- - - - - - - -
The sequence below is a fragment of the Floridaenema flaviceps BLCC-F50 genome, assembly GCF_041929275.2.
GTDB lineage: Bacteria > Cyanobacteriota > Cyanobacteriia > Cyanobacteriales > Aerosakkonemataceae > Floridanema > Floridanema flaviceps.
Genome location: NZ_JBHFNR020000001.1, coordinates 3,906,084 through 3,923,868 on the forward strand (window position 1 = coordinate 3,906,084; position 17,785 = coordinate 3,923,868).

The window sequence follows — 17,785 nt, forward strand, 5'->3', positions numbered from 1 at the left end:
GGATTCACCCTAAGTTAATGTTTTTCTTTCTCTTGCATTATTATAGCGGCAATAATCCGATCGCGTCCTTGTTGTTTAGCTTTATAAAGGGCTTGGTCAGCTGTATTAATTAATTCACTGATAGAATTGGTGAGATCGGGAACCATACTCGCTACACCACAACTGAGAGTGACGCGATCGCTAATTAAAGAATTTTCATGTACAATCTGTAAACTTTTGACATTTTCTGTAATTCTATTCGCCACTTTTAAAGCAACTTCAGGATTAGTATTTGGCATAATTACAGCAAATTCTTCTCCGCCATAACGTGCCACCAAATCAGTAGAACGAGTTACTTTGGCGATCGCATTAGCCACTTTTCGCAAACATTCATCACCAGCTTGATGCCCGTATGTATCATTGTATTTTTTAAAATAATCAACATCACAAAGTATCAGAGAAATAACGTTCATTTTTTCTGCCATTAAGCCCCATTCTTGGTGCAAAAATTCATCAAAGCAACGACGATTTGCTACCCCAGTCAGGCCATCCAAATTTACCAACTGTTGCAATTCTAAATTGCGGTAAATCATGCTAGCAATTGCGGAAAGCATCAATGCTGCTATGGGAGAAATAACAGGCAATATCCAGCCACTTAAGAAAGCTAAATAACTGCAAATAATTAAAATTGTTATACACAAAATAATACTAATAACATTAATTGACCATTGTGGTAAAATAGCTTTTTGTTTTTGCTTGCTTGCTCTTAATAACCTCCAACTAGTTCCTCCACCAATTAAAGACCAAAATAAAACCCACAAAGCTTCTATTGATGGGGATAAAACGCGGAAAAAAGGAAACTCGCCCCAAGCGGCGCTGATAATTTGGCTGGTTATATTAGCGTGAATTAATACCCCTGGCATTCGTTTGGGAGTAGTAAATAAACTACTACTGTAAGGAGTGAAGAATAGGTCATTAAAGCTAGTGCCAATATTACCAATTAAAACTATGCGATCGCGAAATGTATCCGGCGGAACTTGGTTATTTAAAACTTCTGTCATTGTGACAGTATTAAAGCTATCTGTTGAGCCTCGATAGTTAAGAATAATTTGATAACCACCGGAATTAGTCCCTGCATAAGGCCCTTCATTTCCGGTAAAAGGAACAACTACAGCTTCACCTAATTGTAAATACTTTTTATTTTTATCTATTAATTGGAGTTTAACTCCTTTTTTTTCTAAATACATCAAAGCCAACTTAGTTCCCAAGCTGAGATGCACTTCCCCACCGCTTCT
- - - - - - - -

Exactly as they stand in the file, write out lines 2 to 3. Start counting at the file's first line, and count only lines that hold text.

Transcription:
GTDB lineage: Bacteria > Cyanobacteriota > Cyanobacteriia > Cyanobacteriales > Aerosakkonemataceae > Floridanema > Floridanema flaviceps.
Genome location: NZ_JBHFNR020000001.1, coordinates 3,906,084 through 3,923,868 on the forward strand (window position 1 = coordinate 3,906,084; position 17,785 = coordinate 3,923,868).